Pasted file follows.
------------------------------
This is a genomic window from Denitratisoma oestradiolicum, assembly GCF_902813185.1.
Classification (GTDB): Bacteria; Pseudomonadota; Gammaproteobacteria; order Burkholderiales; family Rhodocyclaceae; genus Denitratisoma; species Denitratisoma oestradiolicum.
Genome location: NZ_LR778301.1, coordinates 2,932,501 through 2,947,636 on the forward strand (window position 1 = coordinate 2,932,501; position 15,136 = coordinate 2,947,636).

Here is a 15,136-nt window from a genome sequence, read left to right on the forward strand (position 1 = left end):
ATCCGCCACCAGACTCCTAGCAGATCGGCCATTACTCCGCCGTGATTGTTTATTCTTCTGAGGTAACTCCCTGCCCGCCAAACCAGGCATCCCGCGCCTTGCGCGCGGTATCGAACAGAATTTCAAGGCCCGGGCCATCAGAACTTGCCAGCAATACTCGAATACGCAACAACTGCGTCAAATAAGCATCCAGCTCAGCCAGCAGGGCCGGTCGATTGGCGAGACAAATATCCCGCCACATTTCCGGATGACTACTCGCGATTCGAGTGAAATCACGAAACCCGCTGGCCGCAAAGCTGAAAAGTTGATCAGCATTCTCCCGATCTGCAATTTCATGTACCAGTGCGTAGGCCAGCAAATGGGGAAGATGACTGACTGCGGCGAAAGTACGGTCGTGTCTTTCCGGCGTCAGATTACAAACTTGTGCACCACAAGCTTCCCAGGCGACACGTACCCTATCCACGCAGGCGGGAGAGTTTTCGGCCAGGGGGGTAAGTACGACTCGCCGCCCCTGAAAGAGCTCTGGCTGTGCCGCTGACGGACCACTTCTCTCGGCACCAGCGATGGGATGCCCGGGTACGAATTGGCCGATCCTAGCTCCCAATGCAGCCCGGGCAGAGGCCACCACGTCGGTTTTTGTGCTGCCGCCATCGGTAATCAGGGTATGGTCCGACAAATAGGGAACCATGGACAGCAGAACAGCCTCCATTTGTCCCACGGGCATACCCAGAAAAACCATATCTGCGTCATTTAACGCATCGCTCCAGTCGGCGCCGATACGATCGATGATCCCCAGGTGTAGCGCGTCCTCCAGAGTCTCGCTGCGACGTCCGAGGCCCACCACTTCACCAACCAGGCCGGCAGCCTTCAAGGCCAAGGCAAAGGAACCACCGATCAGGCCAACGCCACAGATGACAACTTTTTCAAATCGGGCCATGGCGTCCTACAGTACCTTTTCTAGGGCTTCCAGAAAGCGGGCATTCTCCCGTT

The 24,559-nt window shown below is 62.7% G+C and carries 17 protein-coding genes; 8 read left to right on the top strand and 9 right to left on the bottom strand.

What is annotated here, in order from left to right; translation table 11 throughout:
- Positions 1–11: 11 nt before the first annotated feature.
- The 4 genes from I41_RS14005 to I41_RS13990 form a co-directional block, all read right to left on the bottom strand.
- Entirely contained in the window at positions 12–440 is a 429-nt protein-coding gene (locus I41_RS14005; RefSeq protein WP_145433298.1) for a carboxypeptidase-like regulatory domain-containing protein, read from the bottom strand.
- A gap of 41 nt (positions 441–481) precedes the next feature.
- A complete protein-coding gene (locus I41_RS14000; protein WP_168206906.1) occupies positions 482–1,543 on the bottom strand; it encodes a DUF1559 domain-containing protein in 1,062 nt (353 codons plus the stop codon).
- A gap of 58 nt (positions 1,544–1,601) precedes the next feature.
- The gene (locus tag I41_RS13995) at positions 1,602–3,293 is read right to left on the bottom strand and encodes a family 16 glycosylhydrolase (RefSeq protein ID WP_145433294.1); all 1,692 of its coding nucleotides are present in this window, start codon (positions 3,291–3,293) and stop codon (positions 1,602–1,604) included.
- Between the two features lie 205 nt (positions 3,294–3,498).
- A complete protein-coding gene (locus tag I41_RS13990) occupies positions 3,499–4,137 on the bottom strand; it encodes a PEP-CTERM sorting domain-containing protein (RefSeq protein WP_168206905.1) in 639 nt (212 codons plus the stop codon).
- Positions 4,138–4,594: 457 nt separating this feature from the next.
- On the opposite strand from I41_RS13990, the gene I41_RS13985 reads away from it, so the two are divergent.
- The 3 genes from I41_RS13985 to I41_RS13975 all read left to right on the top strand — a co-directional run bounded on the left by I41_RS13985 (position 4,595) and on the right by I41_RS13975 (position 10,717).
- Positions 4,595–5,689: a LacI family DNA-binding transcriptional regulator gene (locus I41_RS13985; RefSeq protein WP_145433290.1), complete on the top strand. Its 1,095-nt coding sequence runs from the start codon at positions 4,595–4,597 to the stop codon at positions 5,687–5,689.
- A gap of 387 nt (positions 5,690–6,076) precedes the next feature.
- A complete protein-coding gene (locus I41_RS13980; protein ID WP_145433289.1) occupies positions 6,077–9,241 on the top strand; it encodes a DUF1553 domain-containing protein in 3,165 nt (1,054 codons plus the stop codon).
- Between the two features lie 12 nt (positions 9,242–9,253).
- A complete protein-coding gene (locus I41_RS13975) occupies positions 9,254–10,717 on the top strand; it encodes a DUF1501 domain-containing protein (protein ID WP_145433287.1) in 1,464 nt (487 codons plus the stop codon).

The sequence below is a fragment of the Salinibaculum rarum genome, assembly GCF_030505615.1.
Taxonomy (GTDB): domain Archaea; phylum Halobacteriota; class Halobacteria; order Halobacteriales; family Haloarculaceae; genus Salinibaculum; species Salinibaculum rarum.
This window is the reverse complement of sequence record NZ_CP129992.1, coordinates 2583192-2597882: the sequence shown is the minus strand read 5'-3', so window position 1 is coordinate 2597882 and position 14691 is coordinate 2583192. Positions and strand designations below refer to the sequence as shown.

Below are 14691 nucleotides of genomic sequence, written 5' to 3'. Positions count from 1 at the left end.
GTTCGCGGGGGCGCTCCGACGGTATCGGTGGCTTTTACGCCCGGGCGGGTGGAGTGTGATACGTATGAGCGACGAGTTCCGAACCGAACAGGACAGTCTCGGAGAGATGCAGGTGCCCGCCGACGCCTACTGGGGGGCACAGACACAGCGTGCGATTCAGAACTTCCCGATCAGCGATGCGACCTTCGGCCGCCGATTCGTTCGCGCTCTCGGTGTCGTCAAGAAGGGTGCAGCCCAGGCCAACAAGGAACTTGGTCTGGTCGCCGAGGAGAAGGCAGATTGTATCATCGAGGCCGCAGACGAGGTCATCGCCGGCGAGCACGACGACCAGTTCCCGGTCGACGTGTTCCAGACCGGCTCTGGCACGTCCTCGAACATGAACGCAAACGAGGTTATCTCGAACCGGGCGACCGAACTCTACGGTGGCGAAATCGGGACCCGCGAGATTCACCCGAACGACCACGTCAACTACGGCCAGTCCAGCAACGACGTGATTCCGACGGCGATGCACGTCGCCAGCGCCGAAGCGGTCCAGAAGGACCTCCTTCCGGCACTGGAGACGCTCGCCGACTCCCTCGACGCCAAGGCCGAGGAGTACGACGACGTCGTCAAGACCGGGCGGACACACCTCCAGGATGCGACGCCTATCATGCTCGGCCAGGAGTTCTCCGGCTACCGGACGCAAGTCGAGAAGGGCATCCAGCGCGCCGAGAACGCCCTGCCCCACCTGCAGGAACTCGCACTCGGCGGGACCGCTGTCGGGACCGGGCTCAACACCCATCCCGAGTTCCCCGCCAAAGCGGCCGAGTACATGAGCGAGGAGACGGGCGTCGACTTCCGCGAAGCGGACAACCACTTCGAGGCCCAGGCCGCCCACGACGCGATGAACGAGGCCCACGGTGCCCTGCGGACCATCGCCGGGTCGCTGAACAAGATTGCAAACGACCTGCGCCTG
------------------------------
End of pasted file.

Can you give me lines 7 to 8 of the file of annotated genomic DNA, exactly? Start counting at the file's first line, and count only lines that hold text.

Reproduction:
What is annotated here, in order from left to right; translation table 11 throughout:
- Positions 1–11: 11 nt before the first annotated feature.